WordPress.com offers numerous website building, hosting, and blogging options at a reasonable price—it even has a free tier. Though it started life as a pure blogging play, and still includes blog community features, WordPress.com now handles most website building needs, including commerce, social integrations, and mobile presentation. The service lacks the drag-and-drop simplicity that many competing services offer, but it’s a solid, low-cost option for people who want to get online relatively quickly.
From the outset, it’s important to make clear that WordPress.com is not WordPress in the commonly understood sense. Rather, WordPress.com is a service from Automattic Inc. that uses code from WordPress.org, the popular and free, open-source blogging and site-building platform. WordPress.com hides the server code and handles hosting for you. In that sense, it resembles entries in our online site builder roundup more than sites built using the open-source WordPress.org code, which requires you to sign up for a WordPress web hosting service. You can learn more about the WordPress.com and WordPress.org differences in our How to Get Started With WordPress primer.
Pricing and Competition
WordPress.com’s ad-supported free account level includes 3GB of storage, dozens of themes, and a preinstalled SSL certificate. The Personal plan costs just $4 per month with an annual commitment, and adds a custom domain name, a limited selection of themes, and 6GB storage. It also removes WordPress ads, but not all WordPress branding. Personal doesn’t offer any way to monetize your site, but does include SEO, spam protection, social sharing, site stats, and email and live chat customer support.
The $8-per-month Premium Plan ups the storage to 13GB, removes customization limits, and allows some monetization. The $25-per-month Business plan has unlimited storage space, SEO tools, and plug-in support, and it also removes all WordPress branding. It also boasts 24/7 priority customer support and the ability to have a WordPress.com technician schedule a one-on-one screen share to quickly get your site up and running. The $45-per-month eCommerce plan builds on the Business plan by adding payment acceptance, marketing tools, and other money-making tools.
As mentioned, using WordPress.org software is free, but you need to pay for web hosting if you opt for that less-turnkey option. Such services start at about $3 per month and range up to about $20, depending on the amount of storage, number of sites, and length of your contract. Among the pure site-builder plays, Squarespace starts at $16 per month, Wix at $13, and Duda at $14.25, but keep in mind that the last two have free account levels. So, the bottom line is that WordPress.com’s pricing is quite reasonable.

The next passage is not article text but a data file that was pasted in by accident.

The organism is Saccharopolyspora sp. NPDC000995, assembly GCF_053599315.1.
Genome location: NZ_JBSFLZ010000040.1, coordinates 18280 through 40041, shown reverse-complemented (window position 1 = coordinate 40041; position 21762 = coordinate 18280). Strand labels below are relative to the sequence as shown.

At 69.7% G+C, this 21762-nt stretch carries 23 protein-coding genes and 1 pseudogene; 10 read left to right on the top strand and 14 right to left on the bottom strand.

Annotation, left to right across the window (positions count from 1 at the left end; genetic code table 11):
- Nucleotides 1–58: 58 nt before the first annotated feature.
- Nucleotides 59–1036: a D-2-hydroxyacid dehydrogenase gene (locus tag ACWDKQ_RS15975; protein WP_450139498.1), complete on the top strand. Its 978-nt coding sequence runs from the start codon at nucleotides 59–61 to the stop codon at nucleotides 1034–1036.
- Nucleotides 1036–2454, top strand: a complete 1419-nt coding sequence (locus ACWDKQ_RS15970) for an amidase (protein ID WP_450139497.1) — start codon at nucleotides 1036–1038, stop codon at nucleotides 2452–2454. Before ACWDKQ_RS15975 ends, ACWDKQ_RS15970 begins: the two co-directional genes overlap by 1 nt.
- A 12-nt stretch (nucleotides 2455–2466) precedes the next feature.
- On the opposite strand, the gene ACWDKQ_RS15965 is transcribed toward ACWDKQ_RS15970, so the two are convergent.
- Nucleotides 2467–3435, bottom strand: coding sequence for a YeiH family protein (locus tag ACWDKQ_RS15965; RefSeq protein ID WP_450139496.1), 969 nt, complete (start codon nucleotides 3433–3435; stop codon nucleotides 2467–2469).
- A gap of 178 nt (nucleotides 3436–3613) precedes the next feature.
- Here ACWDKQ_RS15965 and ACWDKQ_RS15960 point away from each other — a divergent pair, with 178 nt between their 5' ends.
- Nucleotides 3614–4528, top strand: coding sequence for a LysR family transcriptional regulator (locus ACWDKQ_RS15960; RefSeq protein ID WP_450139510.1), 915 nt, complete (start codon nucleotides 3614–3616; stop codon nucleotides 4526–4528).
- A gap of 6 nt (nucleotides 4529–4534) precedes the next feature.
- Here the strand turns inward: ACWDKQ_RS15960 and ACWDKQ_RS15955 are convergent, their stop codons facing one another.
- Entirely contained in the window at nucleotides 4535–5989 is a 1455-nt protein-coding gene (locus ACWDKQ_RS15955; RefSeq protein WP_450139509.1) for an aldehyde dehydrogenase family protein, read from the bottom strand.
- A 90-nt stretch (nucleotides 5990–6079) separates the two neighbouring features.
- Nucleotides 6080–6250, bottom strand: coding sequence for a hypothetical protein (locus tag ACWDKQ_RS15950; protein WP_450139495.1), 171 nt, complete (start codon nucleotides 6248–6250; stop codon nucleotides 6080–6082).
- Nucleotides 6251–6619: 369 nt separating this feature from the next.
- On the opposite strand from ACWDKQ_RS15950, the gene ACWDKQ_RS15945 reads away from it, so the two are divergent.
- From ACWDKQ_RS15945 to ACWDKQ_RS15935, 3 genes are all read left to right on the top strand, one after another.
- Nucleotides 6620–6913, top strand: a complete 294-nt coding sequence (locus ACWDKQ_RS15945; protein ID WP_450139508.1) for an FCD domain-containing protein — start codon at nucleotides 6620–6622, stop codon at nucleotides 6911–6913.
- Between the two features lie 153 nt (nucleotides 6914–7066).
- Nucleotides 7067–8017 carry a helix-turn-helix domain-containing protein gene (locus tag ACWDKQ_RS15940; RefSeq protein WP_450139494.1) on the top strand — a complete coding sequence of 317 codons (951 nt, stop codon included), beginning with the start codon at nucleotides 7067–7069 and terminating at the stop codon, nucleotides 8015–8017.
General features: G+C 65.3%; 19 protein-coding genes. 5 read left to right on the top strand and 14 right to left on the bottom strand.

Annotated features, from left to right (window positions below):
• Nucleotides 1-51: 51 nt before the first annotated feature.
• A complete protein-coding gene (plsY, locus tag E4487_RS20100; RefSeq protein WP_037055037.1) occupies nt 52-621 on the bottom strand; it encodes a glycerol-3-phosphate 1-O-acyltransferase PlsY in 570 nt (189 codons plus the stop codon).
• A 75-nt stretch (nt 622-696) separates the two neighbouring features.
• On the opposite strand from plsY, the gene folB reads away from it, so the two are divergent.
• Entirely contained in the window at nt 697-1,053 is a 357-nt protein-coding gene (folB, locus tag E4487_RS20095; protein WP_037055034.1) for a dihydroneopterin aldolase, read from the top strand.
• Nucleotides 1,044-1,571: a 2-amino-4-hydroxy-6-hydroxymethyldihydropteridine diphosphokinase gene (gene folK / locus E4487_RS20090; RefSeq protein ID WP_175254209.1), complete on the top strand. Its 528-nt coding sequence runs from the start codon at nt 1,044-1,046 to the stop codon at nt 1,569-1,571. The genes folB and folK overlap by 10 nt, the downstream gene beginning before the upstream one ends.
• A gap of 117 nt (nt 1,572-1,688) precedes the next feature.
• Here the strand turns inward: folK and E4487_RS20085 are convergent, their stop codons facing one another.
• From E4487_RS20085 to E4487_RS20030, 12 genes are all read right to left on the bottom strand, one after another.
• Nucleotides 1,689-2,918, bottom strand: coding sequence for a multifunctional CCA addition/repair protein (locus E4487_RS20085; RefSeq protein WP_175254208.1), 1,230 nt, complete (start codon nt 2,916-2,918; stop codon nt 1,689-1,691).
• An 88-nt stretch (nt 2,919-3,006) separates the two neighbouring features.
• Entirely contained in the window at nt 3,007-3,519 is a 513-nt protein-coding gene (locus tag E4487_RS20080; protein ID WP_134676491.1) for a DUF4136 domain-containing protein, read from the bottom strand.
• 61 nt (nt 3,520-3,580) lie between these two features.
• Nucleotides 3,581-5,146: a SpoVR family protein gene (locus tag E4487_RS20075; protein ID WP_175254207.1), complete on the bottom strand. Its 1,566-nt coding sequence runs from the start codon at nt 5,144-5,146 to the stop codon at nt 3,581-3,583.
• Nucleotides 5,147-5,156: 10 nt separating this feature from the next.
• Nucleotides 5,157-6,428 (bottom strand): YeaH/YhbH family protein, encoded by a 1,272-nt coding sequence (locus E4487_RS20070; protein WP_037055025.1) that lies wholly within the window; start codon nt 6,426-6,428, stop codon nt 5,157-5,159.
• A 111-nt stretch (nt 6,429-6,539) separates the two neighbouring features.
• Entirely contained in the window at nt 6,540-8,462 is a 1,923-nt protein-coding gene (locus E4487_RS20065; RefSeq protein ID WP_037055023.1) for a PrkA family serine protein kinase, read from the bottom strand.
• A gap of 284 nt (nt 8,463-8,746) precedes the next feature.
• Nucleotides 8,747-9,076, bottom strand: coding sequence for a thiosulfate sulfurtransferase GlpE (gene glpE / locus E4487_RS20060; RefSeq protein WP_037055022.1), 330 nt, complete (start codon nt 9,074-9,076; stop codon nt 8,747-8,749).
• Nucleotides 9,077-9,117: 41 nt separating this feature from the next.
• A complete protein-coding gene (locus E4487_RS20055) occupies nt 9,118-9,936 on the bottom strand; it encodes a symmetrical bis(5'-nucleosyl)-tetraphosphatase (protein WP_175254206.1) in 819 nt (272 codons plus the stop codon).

Start Building Your Site
When you select Add a New Site from the My Sites page, you have two choices: You can create a brand-new site or add a WordPress site that already uses Automatic’s JetPack plug-in, which powers much of the service’s functionality. We opted to start fresh with a new site.
The first step is to fill out a form asking your desired site name, topic, and goal. The last is a multiple choice among the following: typical blogging with media, business promotion, education, selling, and portfolio. Next, you choose a URL, which can be a free one with lots of numbers in the web address unless you pick a less-common character string.
Then you choose a plan; we started with Free to see what you get for nothing. After a short wait, the site was ready to view, even though we hadn’t picked a WordPress theme, or template. It looked pleasant enough, if a bit generic. The themes thankfully use responsive designs, so they look good on mobile devices and don’t offend search engines.
WordPress.com lets you easily post to the included blog from a clearly labeled Write button at top right. But in order to change the design, you must select Site Pages from the left panel and then choose the page to edit from a list, click its three-dot overflow menu, and choose Edit. (The other options there are View Page, Stats, and Copy.)
Web Design With WordPress.com
The WordPress.com editor is definitely more suitable for blogging than for general website creation. It feels outdated compared with modern web-based site builders, because it’s not at all WYSIWYG or drag-and-drop-based like Wix and other modern site builders. Instead, you add or remove content blocks for text, business hours, contact forms, carousels, comments, images (more on that in a bit) and other essential site items. Small arrows at the top of each block section lets you move a block up or down. It works, but we’d prefer drag-and-drop functionality.
WordPress.com offers a good selection of themes, some of which are premium and cost extra. Don’t think that the free themes are worthless; some rival Squarespace’s slick visual style. When you click a theme entry, you get a preview showing tablet, phone, and desktop previews. Simply press the Activate Theme button to get started with the Customize options. Payment, multimedia, and other content widgets let you create a site that fits your vision.
When you add a page, there are no choices of page types, like those offered by Duda , for things like Contact, About, and Store. WordPress.com is GDPR-ready, with the help of a widget that pops up a cookie and privacy notification. By choosing Status from the Page Settings right-hand sidebar, you can password-protect any page. You can’t drag page entries up and down to change the navigation hierarchy here, but you can do exactly that on the Customizing > Menus page. Having these closely related functions in very separate parts of the interface doesn’t make much sense in today’s world of DIY site builders.
Working With Images
WordPress.com offers no real built-in photo editing software: You’re limited to cropping and rotating. By contrast, Duda, Squarespace, and Wix offer integrated photo editing courtesy of Adobe’s Aviary online photo editor. We do, however, like how the service lets you save any images you upload to an online repository for reuse later—on a per-site basis.